Freeman takes scary tumble, stays in game

Braves first baseman has sore lower back after win over D-backs

Freeman takes scary tumble, stays in game

PHOENIX -- Freddie Freeman was initially happy he avoided a head injury. After getting a chance to watch the replay of his scary fall over a railing during the second inning of Thursday's 3-1 win over the D-backs, the Braves first baseman also felt fortunate he didn't snap his back.

"I was just glad I was able to get my head out of the way and let the back take the brunt of it," Freeman said. "I'm still young enough that it's not going to hurt too much."

Freeman anticipates the discomfort and swelling will increase after he sleeps, but he is still hoping to play in Friday night's series opener against the Giants in San Francisco.

Freeman was understandably feeling some lower back pain as he enjoyed this series finale victory, which was highlighted by Matt Wisler's eight-inning gem. But this discomfort did not cause him to exit after the second inning fall or shy away from his normal aggressive approach, which influenced both of the runs the Braves tallied during a decisive two-run third inning.

"To see a guy do something like that and then to come back and play in the game like that is pretty unbelievable," said Wisler, who allowed two hits and one run over eight innings. "It just motivates you to do your job because you have guys willing to sacrifice their bodies behind you."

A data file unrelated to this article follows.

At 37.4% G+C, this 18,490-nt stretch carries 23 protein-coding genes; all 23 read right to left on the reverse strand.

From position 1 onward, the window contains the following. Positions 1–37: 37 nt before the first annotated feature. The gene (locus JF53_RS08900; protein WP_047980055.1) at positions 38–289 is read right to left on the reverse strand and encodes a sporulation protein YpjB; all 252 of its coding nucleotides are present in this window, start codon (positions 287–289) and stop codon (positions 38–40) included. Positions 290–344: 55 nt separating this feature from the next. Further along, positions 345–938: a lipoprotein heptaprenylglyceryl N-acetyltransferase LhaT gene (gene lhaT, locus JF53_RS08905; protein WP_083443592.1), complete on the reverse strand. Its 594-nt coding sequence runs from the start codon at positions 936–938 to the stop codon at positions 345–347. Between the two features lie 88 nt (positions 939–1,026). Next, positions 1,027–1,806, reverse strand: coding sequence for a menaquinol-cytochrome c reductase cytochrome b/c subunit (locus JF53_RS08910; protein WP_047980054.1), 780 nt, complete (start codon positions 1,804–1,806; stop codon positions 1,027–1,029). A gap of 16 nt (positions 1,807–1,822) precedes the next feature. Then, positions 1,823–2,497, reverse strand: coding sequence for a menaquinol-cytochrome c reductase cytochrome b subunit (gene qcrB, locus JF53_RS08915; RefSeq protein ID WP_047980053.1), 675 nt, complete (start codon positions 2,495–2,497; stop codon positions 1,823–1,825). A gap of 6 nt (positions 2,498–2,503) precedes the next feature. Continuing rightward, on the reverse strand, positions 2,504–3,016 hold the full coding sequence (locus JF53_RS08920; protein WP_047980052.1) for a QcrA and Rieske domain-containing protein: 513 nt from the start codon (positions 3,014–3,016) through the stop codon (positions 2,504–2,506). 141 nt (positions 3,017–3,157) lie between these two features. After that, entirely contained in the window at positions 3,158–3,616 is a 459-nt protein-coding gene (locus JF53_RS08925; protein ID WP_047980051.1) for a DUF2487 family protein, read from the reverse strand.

Freeman's fall occurred as he unsuccessfully reached to grab Mitch Haniger's foul ball and then tumbled headfirst over the rail just beyond the first-base dugout. The limber veteran's tailbone bore the brunt of the impact as his legs wrapped around a couple of empty seats and his head rested a few inches from the concrete surface.

"I'm just glad [my back] stayed intact and didn't snap," Freeman said. "I just saw the replay and it didn't look too good. I'm just very fortunate nothing serious happened."

Many of the Braves immediately rushed to check on Freeman, who briefly remained on the ground before gingerly making his way back toward the dugout to compose himself before returning to his first-base position.

"I had forgot how deep that [dropoff] was over there," Braves manager Brian Snitker said. "I didn't really see it. Then when I watched the replay, we're lucky he didn't snap his back the way he hit that chair."

Freeman continued to stretch his back through the remainder of the second inning and then took four swings in the batting cage before he plated the game's first run with an RBI single in the third inning. Moments later, he aggressively slid into second base to break up a potential double play that would have prevented Adonis Garcia from scoring on Nick Markakis' groundout.

"That's part of baseball," Freeman said. "You've got to get down there and hopefully take them out. With the slide rule, now it's a little more difficult, but I just wanted to go in hard and late as much as you can so you don't get called out."

Mark Bowman has covered the Braves for MLB.com since 2001. This story was not subject to the approval of Major League Baseball or its clubs.